All of these interlinked problems have been dealt with and
continue to be on the agenda of the Committee on Migration, Refugees
The present report, prepared under
urgent procedure, results from the utmost concern caused by the
sudden surge in deaths and deepening migrant crisis. In my opinion,
the problem of lives lost in the Mediterranean goes beyond the migration
issue and has a much broader political dimension. While it involves
a humanitarian dimension, it has become a political issue and it requires
an urgent political response at the European level.
8 Given tight deadlines, the present report cannot provide an
exhaustive analysis of the situation and it does not aspire to constitute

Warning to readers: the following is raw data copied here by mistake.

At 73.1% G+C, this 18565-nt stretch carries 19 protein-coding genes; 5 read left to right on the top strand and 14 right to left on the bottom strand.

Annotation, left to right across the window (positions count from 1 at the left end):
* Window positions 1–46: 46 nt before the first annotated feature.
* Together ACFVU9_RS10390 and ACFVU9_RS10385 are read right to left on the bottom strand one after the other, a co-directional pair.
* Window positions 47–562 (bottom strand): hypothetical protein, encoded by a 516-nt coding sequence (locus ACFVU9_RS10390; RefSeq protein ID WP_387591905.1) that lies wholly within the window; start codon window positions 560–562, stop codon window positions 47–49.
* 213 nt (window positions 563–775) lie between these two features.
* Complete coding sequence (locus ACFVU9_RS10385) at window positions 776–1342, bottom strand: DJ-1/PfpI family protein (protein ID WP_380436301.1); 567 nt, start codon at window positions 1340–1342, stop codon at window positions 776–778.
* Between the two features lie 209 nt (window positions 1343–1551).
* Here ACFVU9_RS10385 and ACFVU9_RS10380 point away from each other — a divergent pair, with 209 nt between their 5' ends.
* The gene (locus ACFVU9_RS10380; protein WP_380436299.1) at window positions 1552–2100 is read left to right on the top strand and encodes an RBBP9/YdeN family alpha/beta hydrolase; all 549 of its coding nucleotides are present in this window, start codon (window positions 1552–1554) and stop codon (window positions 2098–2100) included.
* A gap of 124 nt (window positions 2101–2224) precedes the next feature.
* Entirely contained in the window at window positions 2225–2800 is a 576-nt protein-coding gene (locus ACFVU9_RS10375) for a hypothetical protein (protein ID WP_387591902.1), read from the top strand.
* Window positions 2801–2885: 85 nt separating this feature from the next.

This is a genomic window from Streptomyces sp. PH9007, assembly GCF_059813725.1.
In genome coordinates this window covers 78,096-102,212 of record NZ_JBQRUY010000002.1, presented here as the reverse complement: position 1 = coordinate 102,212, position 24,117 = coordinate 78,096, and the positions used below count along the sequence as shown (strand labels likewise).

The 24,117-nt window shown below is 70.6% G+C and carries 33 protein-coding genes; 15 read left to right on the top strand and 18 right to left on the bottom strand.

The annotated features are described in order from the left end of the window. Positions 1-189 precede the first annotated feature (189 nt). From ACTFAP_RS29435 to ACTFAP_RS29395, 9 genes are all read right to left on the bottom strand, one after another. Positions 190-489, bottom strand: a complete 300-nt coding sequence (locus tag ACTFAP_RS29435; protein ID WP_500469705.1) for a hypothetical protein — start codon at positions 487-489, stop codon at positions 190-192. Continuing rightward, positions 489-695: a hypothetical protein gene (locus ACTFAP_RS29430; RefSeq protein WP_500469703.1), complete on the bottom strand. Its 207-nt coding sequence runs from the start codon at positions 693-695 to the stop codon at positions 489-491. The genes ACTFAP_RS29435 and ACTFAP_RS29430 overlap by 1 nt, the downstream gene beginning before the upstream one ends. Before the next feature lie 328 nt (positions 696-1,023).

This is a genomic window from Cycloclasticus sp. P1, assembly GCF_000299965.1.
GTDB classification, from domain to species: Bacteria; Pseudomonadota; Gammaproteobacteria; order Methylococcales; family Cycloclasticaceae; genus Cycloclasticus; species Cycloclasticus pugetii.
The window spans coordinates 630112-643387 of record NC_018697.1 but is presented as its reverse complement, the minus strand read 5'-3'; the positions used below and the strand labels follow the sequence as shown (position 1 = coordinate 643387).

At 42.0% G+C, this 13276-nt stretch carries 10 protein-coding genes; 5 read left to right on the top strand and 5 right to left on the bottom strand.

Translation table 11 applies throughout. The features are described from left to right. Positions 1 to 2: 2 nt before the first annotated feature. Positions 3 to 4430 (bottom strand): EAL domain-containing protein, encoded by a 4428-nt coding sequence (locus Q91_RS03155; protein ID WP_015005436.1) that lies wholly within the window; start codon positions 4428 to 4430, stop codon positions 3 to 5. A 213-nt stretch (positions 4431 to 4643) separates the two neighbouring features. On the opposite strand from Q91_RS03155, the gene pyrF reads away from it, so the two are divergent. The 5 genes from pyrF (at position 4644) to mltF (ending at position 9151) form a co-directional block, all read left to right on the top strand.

a thorough overview of irregular migration across the Mediterranean.
Similarly, it does not want to substitute for other relevant reports
under preparation in the Migration Committee (see footnote 3). It
comes up, however, with a political assessment and based on it some
concrete proposals aimed at identifying possible remedies to this
dramatic situation which cannot continue.
overview of irregular migration across the Mediterranean Sea
9 Numbers of irregular migrants crossing the Mediterranean
have been growing steadily over recent years, before they suddenly
exploded from the second half of 2014. In 2012, a total of 12 000
irregular migrants managed to cross the sea, in 2013, almost 60
000 landed on European shores (out of these, 43 000 arrived in Italy).
In 2014, the total number increased to over 210 000 including 170
000 arrivals in Italy. Based on the data provided by the Italian